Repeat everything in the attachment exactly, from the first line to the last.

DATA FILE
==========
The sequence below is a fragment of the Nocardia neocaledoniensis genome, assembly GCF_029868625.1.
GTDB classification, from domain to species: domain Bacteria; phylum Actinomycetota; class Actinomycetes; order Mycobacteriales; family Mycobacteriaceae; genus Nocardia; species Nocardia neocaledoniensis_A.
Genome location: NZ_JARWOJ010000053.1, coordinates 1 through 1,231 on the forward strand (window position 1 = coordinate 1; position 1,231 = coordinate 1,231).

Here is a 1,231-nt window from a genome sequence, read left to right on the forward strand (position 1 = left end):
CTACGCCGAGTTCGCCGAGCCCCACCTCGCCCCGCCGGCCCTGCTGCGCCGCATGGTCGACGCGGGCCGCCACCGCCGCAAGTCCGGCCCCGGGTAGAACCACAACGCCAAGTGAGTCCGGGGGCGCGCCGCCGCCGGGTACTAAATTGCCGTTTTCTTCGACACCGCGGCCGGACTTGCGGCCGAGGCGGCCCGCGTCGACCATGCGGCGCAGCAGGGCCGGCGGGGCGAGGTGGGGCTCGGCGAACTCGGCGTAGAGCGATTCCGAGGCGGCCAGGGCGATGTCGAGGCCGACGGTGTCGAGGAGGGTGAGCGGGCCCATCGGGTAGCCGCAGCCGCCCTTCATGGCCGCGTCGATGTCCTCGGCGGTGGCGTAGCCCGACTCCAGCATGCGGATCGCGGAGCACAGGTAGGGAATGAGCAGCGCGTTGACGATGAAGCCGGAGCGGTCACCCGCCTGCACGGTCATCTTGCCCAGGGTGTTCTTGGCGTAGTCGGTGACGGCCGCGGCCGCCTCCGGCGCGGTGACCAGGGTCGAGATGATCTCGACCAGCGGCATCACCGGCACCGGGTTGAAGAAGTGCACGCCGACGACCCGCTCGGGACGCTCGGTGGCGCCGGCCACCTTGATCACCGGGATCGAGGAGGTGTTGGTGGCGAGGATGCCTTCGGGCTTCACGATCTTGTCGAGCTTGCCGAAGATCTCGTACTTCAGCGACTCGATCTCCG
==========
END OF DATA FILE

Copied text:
The sequence below is a fragment of the Nocardia neocaledoniensis genome, assembly GCF_029868625.1.
GTDB classification, from domain to species: domain Bacteria; phylum Actinomycetota; class Actinomycetes; order Mycobacteriales; family Mycobacteriaceae; genus Nocardia; species Nocardia neocaledoniensis_A.
Genome location: NZ_JARWOJ010000053.1, coordinates 1 through 1,231 on the forward strand (window position 1 = coordinate 1; position 1,231 = coordinate 1,231).

Here is a 1,231-nt window from a genome sequence, read left to right on the forward strand (position 1 = left end):
CTACGCCGAGTTCGCCGAGCCCCACCTCGCCCCGCCGGCCCTGCTGCGCCGCATGGTCGACGCGGGCCGCCACCGCCGCAAGTCCGGCCCCGGGTAGAACCACAACGCCAAGTGAGTCCGGGGGCGCGCCGCCGCCGGGTACTAAATTGCCGTTTTCTTCGACACCGCGGCCGGACTTGCGGCCGAGGCGGCCCGCGTCGACCATGCGGCGCAGCAGGGCCGGCGGGGCGAGGTGGGGCTCGGCGAACTCGGCGTAGAGCGATTCCGAGGCGGCCAGGGCGATGTCGAGGCCGACGGTGTCGAGGAGGGTGAGCGGGCCCATCGGGTAGCCGCAGCCGCCCTTCATGGCCGCGTCGATGTCCTCGGCGGTGGCGTAGCCCGACTCCAGCATGCGGATCGCGGAGCACAGGTAGGGAATGAGCAGCGCGTTGACGATGAAGCCGGAGCGGTCACCCGCCTGCACGGTCATCTTGCCCAGGGTGTTCTTGGCGTAGTCGGTGACGGCCGCGGCCGCCTCCGGCGCGGTGACCAGGGTCGAGATGATCTCGACCAGCGGCATCACCGGCACCGGGTTGAAGAAGTGCACGCCGACGACCCGCTCGGGACGCTCGGTGGCGCCGGCCACCTTGATCACCGGGATCGAGGAGGTGTTGGTGGCGAGGATGCCTTCGGGCTTCACGATCTTGTCGAGCTTGCCGAAGATCTCGTACTTCAGCGACTCGATCTCCG